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  • The Golden Gophers came prepared for the obvious storyline surrounding their tournament opener, and there was no hint of distraction.
By Jeremy Woo
March 21, 2019

DES MOINES, Iowa — While there could not have been lower-hanging fruit, there were two simple ways to look at the the selection committee’s pairing of Louisville and Minnesota. You could fixate on the NCAA having a twisted sense of humor. Conversely, you’d wonder what they had to gain from rekindled (if fleeting) attention paid to the scandal that led to Rick Pitino’s ouster from the Cardinals’ head coaching position in 2017. It turned out that pitting Richard Pitino’s team against the one his father coached (and where he personally served two stints as an assistant, lest we forget) produced what was a mostly well-played game of basketball.

Tenth-seeded Minnesota pulled off Thursday what was an upset in name only and a meeting of well-matched teams, with a commanding second-half performance and 86–76 win. Gophers freshman Gabe Kalscheur took a star turn with 24 points, eight rebounds and five made threes, his team followed suit in draining 11 triples (double their per-game average), and an athletic frontline of Jordan Murphy and Daniel Oturu helped spur 17 second-chance points. They’ll face Michigan State or Bradley on Saturday.

Pitino emphasized on Wednesday that his focus had been on the game, although he admitted there was some resonance: “I think when you see Louisville pop up you are more about O.K., what am I going to say to the media? How am I going to lie to the media? I think you have to be prepared for those questions.”

He came ready, and as he reiterated postgame, the focus belonged to the players, not Rick, who is coaching over in Greece amid an ongoing wrongful termination lawsuit against his former employer. “I’m truthful with it. I'm not being diplomatic. It wasn’t about that,” Pitino said. “The focus was on preparing. It didn't matter who we played. ... It really is not anything extra. That's always been my mentality. I try not to get too high. I try not to get too low.”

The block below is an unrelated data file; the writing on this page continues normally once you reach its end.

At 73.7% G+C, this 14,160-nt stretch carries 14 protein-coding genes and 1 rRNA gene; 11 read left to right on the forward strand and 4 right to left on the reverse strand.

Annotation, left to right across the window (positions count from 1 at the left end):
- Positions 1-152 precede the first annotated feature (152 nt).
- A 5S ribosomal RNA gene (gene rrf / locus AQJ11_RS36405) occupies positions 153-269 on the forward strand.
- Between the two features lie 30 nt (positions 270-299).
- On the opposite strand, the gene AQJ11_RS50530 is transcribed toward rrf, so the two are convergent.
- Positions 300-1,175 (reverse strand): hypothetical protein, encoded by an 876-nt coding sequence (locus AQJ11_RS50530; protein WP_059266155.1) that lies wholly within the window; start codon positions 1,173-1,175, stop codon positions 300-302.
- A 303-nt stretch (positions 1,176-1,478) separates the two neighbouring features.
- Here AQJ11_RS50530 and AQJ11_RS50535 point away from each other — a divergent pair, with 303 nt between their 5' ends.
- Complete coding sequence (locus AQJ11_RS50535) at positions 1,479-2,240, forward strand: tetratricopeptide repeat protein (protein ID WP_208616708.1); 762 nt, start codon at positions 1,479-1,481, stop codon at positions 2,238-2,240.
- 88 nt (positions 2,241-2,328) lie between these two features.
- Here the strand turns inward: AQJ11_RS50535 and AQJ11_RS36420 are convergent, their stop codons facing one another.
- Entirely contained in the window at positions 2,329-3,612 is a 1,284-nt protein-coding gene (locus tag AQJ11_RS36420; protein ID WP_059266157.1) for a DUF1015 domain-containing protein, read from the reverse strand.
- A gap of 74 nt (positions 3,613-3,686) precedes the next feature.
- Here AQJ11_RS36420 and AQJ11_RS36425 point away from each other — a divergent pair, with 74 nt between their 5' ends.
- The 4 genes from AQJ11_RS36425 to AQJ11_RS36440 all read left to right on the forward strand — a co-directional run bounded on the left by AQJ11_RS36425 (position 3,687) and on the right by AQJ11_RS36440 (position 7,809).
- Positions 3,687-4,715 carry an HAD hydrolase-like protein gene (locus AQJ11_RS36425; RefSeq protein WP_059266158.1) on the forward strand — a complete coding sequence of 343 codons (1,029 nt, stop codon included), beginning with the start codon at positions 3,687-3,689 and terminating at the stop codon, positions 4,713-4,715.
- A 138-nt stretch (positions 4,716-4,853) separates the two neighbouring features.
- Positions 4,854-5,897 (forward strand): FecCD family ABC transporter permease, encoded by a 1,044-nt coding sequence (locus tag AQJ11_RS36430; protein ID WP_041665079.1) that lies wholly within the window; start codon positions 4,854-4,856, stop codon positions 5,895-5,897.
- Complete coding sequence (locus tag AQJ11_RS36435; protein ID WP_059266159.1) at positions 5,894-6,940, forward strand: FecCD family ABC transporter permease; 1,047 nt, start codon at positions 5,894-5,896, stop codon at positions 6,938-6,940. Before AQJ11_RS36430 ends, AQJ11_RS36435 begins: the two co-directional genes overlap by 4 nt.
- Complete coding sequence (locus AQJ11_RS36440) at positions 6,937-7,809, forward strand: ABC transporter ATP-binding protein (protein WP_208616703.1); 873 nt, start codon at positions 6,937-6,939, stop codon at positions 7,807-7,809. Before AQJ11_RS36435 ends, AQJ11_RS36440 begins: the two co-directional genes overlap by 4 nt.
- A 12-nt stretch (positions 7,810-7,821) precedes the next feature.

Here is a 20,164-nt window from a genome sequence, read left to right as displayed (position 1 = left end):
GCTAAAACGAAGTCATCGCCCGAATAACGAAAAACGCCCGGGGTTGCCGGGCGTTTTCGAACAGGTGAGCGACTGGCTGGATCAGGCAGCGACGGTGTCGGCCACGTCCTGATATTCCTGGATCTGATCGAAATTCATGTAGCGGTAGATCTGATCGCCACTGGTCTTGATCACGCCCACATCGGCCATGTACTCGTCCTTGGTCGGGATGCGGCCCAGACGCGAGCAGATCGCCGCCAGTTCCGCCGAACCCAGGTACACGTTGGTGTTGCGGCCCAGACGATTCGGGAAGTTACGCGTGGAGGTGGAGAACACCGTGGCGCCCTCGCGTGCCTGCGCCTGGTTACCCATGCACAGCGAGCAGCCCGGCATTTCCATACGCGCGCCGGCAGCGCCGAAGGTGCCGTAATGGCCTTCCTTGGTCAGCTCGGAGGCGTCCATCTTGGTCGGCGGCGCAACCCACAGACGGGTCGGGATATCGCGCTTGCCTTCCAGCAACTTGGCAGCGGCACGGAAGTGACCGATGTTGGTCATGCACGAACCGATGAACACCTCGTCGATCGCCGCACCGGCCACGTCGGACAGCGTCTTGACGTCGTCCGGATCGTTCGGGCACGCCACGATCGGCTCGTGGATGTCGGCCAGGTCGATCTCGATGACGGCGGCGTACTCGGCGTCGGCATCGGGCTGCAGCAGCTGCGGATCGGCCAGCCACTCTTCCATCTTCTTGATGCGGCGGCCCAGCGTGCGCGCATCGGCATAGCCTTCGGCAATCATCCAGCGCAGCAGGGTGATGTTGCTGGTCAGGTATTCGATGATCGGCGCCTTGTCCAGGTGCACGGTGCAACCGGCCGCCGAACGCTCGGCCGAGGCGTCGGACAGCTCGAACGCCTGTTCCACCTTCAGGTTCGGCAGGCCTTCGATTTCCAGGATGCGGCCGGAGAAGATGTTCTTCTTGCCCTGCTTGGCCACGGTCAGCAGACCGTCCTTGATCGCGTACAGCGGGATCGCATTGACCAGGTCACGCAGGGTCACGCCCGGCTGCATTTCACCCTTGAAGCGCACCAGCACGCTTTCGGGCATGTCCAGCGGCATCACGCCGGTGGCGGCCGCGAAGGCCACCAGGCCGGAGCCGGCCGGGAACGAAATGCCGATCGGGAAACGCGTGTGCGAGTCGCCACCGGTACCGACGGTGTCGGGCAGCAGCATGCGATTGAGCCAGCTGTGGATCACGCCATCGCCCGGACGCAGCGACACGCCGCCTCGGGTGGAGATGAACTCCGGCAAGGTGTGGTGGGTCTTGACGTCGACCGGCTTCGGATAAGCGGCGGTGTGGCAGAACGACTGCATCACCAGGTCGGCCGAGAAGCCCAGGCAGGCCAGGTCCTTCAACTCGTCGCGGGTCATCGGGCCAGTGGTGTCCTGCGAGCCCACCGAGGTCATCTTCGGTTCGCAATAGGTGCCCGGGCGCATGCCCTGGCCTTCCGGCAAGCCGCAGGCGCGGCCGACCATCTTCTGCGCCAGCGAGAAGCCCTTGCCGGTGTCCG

It was an approach, and a matchup, that wound up favoring the Gophers. With Des Moines just a few hours from Minneapolis, a sizable contingent of Minnesota faithful packed the lower bowl and were certainly heard. The Gophers clamped down when it mattered, came out at halftime and extended their lead from five to 12 at the under-16 timeout, and rode Amir Coffey’s steady ball-handling amid waves of full-court pressure.

At the end, it was Louisville head coach Chris Mack who delivered the most pointed words, which came during Wednesday’s lead-in availability as the controversy touched both sides. “I think the committee could have probably had a little bit more self-awareness so we don’t have to be up here answering these type of questions,” Mack said. “But, you know, I can’t control that.”

Minnesota came in fresh off a polarizing pair of games at the Big Ten tournament, upsetting Purdue for the second time this season, then rolling over against Michigan’s best effort in the semifinal. “I think it's all confidence, honestly,” Jordan Murphy said. I think it's all mentality and once we have the right mindset going into the games and we're confident locked in, I think there are very few teams that can stop us and you saw that today.”

And so, Rick Pitino’s ghost came and went. It’s not walking through that door.

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